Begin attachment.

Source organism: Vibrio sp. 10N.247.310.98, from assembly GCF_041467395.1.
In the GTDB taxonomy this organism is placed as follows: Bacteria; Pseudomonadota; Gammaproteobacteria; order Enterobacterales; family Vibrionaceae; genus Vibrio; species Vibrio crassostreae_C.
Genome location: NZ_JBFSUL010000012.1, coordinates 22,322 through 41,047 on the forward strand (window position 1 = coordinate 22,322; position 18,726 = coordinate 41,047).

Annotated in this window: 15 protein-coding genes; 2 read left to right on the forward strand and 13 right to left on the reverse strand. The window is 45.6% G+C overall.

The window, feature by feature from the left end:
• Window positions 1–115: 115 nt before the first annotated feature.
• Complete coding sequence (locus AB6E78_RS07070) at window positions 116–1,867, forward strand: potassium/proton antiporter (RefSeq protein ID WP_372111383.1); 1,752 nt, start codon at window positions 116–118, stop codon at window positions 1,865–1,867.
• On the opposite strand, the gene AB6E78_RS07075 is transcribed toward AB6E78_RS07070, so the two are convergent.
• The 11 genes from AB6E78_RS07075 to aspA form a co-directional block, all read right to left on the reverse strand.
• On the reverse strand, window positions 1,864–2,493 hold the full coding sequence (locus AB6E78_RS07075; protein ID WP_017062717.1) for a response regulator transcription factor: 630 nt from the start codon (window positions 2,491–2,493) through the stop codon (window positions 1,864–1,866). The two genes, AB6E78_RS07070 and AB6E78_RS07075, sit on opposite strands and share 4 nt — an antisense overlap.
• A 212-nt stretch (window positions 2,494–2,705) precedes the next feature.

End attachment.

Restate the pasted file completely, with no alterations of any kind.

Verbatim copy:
Source organism: Vibrio sp. 10N.247.310.98, from assembly GCF_041467395.1.
In the GTDB taxonomy this organism is placed as follows: Bacteria; Pseudomonadota; Gammaproteobacteria; order Enterobacterales; family Vibrionaceae; genus Vibrio; species Vibrio crassostreae_C.
Genome location: NZ_JBFSUL010000012.1, coordinates 22,322 through 41,047 on the forward strand (window position 1 = coordinate 22,322; position 18,726 = coordinate 41,047).

Annotated in this window: 15 protein-coding genes; 2 read left to right on the forward strand and 13 right to left on the reverse strand. The window is 45.6% G+C overall.

The window, feature by feature from the left end:
• Window positions 1–115: 115 nt before the first annotated feature.
• Complete coding sequence (locus AB6E78_RS07070) at window positions 116–1,867, forward strand: potassium/proton antiporter (RefSeq protein ID WP_372111383.1); 1,752 nt, start codon at window positions 116–118, stop codon at window positions 1,865–1,867.
• On the opposite strand, the gene AB6E78_RS07075 is transcribed toward AB6E78_RS07070, so the two are convergent.
• The 11 genes from AB6E78_RS07075 to aspA form a co-directional block, all read right to left on the reverse strand.
• On the reverse strand, window positions 1,864–2,493 hold the full coding sequence (locus AB6E78_RS07075; protein ID WP_017062717.1) for a response regulator transcription factor: 630 nt from the start codon (window positions 2,491–2,493) through the stop codon (window positions 1,864–1,866). The two genes, AB6E78_RS07070 and AB6E78_RS07075, sit on opposite strands and share 4 nt — an antisense overlap.
• A 212-nt stretch (window positions 2,494–2,705) precedes the next feature.